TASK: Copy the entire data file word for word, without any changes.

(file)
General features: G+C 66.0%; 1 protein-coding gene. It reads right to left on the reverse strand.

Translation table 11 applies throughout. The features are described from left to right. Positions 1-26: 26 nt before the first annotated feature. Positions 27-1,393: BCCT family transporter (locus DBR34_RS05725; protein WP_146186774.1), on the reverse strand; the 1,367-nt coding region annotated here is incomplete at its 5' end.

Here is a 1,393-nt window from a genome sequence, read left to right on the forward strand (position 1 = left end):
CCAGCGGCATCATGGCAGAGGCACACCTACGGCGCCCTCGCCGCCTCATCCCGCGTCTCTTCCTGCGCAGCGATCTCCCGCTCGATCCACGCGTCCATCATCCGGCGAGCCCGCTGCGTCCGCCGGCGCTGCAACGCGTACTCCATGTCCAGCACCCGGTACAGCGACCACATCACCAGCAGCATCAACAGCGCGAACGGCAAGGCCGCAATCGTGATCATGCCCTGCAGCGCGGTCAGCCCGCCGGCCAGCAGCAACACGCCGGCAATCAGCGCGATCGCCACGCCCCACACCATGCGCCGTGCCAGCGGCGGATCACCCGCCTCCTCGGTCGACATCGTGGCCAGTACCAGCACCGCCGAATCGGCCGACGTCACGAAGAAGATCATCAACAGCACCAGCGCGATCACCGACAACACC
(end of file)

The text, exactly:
General features: G+C 66.0%; 1 protein-coding gene. It reads right to left on the reverse strand.

Translation table 11 applies throughout. The features are described from left to right. Positions 1-26: 26 nt before the first annotated feature. Positions 27-1,393: BCCT family transporter (locus DBR34_RS05725; protein WP_146186774.1), on the reverse strand; the 1,367-nt coding region annotated here is incomplete at its 5' end.

Here is a 1,393-nt window from a genome sequence, read left to right on the forward strand (position 1 = left end):
CCAGCGGCATCATGGCAGAGGCACACCTACGGCGCCCTCGCCGCCTCATCCCGCGTCTCTTCCTGCGCAGCGATCTCCCGCTCGATCCACGCGTCCATCATCCGGCGAGCCCGCTGCGTCCGCCGGCGCTGCAACGCGTACTCCATGTCCAGCACCCGGTACAGCGACCACATCACCAGCAGCATCAACAGCGCGAACGGCAAGGCCGCAATCGTGATCATGCCCTGCAGCGCGGTCAGCCCGCCGGCCAGCAGCAACACGCCGGCAATCAGCGCGATCGCCACGCCCCACACCATGCGCCGTGCCAGCGGCGGATCACCCGCCTCCTCGGTCGACATCGTGGCCAGTACCAGCACCGCCGAATCGGCCGACGTCACGAAGAAGATCATCAACAGCACCAGCGCGATCACCGACAACACC